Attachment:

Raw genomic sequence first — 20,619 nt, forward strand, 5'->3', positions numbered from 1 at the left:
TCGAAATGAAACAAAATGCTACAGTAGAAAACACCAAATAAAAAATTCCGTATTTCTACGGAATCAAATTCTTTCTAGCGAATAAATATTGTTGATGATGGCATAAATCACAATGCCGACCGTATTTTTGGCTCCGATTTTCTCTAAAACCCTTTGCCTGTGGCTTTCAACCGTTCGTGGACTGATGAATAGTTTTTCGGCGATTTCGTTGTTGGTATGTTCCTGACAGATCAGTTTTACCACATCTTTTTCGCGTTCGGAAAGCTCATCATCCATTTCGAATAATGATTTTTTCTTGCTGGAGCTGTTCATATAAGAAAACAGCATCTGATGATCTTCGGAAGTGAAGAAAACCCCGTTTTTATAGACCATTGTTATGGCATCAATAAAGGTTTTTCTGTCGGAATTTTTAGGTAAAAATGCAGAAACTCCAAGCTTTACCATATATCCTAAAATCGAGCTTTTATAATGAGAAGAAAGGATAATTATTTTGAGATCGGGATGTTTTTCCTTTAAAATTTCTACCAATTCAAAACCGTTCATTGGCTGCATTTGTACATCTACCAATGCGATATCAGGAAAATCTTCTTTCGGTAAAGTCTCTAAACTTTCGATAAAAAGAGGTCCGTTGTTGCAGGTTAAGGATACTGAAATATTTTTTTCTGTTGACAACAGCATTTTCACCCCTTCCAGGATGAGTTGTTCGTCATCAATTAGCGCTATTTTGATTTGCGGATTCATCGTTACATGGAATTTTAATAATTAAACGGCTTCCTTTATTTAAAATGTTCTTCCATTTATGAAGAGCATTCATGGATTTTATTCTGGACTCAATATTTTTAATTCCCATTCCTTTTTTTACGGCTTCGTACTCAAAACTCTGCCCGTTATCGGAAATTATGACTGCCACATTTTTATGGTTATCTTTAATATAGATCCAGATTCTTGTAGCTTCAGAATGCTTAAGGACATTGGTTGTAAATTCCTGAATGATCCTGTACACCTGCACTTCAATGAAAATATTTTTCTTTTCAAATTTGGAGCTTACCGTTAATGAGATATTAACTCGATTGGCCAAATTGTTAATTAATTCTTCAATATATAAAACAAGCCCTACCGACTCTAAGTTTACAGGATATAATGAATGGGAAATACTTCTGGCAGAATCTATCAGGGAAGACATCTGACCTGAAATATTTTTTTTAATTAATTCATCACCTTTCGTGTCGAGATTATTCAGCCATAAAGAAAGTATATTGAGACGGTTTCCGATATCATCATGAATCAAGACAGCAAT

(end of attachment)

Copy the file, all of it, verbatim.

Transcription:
Raw genomic sequence first — 20,619 nt, forward strand, 5'->3', positions numbered from 1 at the left:
TCGAAATGAAACAAAATGCTACAGTAGAAAACACCAAATAAAAAATTCCGTATTTCTACGGAATCAAATTCTTTCTAGCGAATAAATATTGTTGATGATGGCATAAATCACAATGCCGACCGTATTTTTGGCTCCGATTTTCTCTAAAACCCTTTGCCTGTGGCTTTCAACCGTTCGTGGACTGATGAATAGTTTTTCGGCGATTTCGTTGTTGGTATGTTCCTGACAGATCAGTTTTACCACATCTTTTTCGCGTTCGGAAAGCTCATCATCCATTTCGAATAATGATTTTTTCTTGCTGGAGCTGTTCATATAAGAAAACAGCATCTGATGATCTTCGGAAGTGAAGAAAACCCCGTTTTTATAGACCATTGTTATGGCATCAATAAAGGTTTTTCTGTCGGAATTTTTAGGTAAAAATGCAGAAACTCCAAGCTTTACCATATATCCTAAAATCGAGCTTTTATAATGAGAAGAAAGGATAATTATTTTGAGATCGGGATGTTTTTCCTTTAAAATTTCTACCAATTCAAAACCGTTCATTGGCTGCATTTGTACATCTACCAATGCGATATCAGGAAAATCTTCTTTCGGTAAAGTCTCTAAACTTTCGATAAAAAGAGGTCCGTTGTTGCAGGTTAAGGATACTGAAATATTTTTTTCTGTTGACAACAGCATTTTCACCCCTTCCAGGATGAGTTGTTCGTCATCAATTAGCGCTATTTTGATTTGCGGATTCATCGTTACATGGAATTTTAATAATTAAACGGCTTCCTTTATTTAAAATGTTCTTCCATTTATGAAGAGCATTCATGGATTTTATTCTGGACTCAATATTTTTAATTCCCATTCCTTTTTTTACGGCTTCGTACTCAAAACTCTGCCCGTTATCGGAAATTATGACTGCCACATTTTTATGGTTATCTTTAATATAGATCCAGATTCTTGTAGCTTCAGAATGCTTAAGGACATTGGTTGTAAATTCCTGAATGATCCTGTACACCTGCACTTCAATGAAAATATTTTTCTTTTCAAATTTGGAGCTTACCGTTAATGAGATATTAACTCGATTGGCCAAATTGTTAATTAATTCTTCAATATATAAAACAAGCCCTACCGACTCTAAGTTTACAGGATATAATGAATGGGAAATACTTCTGGCAGAATCTATCAGGGAAGACATCTGACCTGAAATATTTTTTTTAATTAATTCATCACCTTTCGTGTCGAGATTATTCAGCCATAAAGAAAGTATATTGAGACGGTTTCCGATATCATCATGAATCAAGACAGCAAT